“This synthetic future is exciting … in terms of how it will democratize content creation, … what it might mean for the future of creative industries like advertising, entertainment —  but it holds risks, too,” Schick said. “Synthetic media is going to be an amplifier of human intention, and there is no doubt that this powerful technology will be weaponized by malicious actors, it can, it will and already is being weaponized.”

Deepfake pornography emerged in 2017 and the amount of deepfake porn creations doubles every six months, Schick said. The troubling part is its nonconsensual nature and a gendered phenomenon where women are usually the target, but increasingly the majority of deepfake porn is being aimed at regular women, not just female celebrities.

“These are your wives, your colleagues, your friends, and alarmingly, even your daughters. Because now deepfake porn of minors has really started to become a phenomenon as well. All that’s needed to create a deepfake porn is some training data, which in this case would be authentic media of a target which could pretty easily be scraped off social media,” Schick said. “I believe that this is simply a harbinger of things to come. The use of AI in fake porn heralds to me a much larger data privacy and civil liberties issue.”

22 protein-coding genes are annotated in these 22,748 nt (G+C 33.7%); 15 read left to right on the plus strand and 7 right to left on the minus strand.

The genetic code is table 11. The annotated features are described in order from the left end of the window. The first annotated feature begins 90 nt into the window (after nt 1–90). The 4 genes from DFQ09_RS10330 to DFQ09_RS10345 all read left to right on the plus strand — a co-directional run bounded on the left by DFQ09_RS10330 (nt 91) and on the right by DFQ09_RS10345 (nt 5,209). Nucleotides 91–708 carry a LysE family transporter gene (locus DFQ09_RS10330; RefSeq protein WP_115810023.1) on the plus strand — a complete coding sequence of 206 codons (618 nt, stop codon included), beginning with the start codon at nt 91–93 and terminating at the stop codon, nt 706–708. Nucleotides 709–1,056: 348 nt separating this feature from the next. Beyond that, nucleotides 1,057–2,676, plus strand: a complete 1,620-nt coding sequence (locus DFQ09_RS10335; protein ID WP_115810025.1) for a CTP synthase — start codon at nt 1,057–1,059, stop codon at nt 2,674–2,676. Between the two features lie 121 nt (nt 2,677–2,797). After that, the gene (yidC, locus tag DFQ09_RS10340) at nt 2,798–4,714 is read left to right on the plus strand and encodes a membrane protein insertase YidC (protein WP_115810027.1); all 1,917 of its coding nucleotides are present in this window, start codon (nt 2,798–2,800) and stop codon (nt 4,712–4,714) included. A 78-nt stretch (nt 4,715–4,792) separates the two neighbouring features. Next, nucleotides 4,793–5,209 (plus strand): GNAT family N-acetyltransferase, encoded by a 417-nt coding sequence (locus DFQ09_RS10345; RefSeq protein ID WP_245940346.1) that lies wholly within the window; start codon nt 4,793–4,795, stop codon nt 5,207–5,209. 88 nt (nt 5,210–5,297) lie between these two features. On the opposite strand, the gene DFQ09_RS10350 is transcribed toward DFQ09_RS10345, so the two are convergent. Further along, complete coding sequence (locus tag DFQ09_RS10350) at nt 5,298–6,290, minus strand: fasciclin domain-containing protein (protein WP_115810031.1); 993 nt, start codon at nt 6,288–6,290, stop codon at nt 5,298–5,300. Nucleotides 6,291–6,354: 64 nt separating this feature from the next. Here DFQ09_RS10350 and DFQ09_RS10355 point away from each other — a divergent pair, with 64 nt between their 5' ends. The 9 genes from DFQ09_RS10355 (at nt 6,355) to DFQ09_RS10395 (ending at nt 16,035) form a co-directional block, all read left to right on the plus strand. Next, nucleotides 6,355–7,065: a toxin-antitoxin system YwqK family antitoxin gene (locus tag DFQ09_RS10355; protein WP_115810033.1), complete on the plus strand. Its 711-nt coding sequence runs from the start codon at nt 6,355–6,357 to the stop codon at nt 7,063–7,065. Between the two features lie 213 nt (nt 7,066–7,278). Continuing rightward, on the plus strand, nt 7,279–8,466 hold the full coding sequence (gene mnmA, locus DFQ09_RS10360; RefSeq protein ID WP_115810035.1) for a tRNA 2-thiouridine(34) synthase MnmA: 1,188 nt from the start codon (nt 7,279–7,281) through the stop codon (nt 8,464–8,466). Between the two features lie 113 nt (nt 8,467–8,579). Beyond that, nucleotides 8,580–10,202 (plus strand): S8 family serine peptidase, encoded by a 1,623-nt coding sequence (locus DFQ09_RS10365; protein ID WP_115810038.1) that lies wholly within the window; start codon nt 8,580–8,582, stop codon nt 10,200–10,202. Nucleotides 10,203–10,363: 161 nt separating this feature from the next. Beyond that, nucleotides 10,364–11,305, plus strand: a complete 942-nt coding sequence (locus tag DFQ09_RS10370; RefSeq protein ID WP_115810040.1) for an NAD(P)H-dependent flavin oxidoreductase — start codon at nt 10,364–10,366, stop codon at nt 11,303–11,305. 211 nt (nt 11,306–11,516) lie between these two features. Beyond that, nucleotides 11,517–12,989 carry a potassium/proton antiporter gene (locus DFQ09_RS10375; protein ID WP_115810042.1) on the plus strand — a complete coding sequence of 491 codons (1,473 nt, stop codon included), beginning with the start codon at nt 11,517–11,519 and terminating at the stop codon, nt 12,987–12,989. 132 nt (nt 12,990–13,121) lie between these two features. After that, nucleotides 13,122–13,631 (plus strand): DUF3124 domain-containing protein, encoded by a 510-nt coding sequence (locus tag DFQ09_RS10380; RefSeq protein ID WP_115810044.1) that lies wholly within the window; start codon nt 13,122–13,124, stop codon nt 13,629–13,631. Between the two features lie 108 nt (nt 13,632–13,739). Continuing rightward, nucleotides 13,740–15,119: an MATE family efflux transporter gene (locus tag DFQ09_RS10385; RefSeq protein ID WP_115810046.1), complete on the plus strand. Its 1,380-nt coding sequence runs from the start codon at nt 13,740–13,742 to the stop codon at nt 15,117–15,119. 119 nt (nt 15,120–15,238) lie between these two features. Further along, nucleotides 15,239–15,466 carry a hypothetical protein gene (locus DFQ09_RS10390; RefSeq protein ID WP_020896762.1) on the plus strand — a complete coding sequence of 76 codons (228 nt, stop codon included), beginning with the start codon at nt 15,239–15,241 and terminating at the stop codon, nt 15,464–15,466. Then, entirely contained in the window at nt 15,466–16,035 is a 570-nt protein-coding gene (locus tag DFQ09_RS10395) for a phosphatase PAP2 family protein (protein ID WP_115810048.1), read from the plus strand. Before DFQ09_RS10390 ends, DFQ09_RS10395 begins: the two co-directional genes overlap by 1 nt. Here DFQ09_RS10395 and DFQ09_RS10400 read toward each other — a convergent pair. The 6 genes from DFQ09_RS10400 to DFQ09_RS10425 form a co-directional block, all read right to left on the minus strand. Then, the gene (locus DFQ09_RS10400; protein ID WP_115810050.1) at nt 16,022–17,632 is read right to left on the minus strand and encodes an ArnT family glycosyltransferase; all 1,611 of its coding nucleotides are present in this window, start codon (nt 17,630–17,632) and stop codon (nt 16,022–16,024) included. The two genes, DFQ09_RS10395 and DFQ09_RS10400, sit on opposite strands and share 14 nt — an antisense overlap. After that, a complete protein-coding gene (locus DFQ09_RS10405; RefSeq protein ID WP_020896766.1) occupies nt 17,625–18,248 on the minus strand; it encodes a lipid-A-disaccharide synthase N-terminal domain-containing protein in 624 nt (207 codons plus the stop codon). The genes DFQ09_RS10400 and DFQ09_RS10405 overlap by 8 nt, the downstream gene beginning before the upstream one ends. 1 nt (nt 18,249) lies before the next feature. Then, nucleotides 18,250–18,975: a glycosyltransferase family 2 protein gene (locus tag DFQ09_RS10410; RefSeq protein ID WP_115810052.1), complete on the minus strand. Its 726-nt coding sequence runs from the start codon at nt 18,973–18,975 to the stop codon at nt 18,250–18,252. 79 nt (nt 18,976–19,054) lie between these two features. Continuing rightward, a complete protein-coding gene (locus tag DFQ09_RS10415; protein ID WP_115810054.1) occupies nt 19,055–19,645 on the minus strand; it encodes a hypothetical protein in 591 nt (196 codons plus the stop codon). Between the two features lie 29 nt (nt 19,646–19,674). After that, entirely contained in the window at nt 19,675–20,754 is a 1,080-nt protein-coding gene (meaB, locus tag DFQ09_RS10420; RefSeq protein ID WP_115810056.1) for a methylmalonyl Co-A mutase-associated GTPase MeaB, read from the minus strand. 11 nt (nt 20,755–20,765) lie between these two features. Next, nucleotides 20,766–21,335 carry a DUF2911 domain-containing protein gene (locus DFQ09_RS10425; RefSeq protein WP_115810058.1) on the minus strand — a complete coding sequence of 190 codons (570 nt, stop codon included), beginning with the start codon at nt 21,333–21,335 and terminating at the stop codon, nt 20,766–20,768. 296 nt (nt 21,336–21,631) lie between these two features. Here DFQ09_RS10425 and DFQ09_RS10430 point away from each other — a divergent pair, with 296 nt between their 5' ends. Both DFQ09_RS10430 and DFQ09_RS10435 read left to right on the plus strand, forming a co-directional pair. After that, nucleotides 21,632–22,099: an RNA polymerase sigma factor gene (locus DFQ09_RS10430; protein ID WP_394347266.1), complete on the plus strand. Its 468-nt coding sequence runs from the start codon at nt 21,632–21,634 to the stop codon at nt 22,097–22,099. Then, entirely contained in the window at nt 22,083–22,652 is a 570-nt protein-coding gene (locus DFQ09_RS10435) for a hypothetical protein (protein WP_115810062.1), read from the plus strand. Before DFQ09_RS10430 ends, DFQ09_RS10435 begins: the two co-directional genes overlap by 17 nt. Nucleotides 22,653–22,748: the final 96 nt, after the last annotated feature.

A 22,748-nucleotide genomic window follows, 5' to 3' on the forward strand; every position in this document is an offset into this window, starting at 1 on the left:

According to the Cyber Civil Rights Initiative, 48 states, Washington, D.C. and Guam have passed anti-revenge porn laws, which protects someone from being cyberbullied by having sexually explicit photos or videos of them distributed online without their consent.

In October of 2019, the senate passed a stand-alone act, “The Deepfake Report Act of 2019,” which requires Homeland Security to report each year on the uses of deepfake technology. These reports are to include the way this technology is evolving and its potential to cause harm to national security, civil rights, detection methods and much more.

Schick said synthetic media is already corroding trust in all authentic media because if videos can be faked, which we tend to see as an extension of our own perception,then everything can be denied.